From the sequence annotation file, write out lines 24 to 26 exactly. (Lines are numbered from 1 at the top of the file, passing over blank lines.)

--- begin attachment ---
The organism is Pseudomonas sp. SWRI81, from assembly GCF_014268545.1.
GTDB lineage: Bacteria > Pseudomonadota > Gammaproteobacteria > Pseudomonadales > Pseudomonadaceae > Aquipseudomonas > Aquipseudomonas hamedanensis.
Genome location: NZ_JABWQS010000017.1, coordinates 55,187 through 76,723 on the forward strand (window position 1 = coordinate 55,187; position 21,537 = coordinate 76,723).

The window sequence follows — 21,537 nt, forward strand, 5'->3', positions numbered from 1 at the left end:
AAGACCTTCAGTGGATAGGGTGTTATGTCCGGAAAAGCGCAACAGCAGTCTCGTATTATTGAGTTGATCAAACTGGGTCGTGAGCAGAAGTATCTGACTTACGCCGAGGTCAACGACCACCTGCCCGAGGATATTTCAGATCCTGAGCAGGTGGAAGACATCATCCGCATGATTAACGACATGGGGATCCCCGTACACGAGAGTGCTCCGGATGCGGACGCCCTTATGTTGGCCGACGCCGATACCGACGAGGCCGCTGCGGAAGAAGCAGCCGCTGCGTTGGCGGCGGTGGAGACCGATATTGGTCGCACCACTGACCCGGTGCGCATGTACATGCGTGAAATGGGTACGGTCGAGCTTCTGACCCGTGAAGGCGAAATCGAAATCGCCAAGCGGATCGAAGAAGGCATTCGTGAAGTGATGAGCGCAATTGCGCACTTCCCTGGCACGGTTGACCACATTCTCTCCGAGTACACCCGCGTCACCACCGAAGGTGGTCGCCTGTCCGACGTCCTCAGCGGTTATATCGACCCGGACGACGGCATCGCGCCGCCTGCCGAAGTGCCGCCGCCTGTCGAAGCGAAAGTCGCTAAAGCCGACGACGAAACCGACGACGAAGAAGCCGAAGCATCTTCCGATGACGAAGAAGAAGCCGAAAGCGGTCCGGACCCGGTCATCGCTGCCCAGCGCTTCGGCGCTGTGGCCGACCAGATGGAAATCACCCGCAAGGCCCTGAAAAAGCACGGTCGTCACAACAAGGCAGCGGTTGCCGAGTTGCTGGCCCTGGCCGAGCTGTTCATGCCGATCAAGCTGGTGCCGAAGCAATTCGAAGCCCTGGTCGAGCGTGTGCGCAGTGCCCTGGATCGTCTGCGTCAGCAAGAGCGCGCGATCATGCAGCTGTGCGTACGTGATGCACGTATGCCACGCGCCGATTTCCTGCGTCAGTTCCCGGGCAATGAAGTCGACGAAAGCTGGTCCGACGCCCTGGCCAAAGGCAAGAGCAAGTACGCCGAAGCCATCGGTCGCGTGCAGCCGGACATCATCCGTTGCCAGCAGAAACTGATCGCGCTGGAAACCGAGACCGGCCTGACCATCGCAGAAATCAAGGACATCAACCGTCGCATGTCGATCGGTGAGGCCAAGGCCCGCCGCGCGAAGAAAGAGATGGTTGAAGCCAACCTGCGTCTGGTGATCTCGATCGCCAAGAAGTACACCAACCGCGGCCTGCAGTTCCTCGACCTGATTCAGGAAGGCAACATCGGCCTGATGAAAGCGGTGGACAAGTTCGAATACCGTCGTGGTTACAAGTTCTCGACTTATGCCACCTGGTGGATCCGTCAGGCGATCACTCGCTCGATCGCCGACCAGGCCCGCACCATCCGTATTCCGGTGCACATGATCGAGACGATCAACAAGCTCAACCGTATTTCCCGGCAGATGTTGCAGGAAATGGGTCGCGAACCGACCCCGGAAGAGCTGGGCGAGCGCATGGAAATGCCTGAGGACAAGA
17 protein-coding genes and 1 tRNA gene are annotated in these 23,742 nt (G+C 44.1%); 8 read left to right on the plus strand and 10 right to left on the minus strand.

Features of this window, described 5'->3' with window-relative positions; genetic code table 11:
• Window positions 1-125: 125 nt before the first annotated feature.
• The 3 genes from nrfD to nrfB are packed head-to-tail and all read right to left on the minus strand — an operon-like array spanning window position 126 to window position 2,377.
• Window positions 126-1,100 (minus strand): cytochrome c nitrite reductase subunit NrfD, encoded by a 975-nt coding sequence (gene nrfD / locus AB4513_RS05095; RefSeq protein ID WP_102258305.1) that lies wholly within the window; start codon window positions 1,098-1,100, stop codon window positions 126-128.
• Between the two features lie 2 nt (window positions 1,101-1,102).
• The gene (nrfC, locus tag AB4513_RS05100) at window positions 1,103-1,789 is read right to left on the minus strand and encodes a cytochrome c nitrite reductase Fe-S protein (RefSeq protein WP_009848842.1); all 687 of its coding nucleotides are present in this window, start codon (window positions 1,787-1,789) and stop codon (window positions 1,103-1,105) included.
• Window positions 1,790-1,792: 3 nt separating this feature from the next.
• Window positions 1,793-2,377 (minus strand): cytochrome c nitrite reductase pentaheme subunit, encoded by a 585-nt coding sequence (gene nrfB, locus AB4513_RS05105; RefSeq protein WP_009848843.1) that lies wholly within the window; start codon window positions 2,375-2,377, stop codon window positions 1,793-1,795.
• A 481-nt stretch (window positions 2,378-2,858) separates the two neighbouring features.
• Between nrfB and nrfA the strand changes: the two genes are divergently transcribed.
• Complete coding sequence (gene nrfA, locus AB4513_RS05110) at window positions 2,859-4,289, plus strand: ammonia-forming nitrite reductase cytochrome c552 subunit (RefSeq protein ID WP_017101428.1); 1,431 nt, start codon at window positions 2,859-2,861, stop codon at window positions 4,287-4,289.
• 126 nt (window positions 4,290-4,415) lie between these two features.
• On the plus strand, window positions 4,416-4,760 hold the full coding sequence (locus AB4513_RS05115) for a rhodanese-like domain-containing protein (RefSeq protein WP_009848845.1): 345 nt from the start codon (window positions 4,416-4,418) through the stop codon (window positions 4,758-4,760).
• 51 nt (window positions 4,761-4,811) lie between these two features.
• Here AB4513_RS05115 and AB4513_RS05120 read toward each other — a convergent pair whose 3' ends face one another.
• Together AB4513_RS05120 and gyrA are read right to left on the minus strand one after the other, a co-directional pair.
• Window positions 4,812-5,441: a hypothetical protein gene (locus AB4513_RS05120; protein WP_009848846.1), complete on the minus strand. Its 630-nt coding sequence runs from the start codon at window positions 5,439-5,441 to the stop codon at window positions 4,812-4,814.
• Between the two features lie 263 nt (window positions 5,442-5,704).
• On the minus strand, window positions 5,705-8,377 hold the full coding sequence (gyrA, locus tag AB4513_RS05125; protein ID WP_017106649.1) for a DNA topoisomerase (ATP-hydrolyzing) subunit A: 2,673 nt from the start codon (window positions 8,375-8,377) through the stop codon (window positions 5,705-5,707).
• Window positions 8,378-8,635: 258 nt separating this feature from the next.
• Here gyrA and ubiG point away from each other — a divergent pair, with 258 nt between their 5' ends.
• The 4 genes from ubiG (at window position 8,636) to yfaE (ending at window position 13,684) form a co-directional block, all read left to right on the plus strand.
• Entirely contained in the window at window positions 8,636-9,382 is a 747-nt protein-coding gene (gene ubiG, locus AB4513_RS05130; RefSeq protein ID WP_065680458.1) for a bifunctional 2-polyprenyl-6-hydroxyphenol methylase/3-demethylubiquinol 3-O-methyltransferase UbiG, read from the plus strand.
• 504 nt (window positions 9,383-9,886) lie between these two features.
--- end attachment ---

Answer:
• Between the two features lie 263 nt (window positions 5,442-5,704).
• On the minus strand, window positions 5,705-8,377 hold the full coding sequence (gyrA, locus tag AB4513_RS05125; protein ID WP_017106649.1) for a DNA topoisomerase (ATP-hydrolyzing) subunit A: 2,673 nt from the start codon (window positions 8,375-8,377) through the stop codon (window positions 5,705-5,707).
• Window positions 8,378-8,635: 258 nt separating this feature from the next.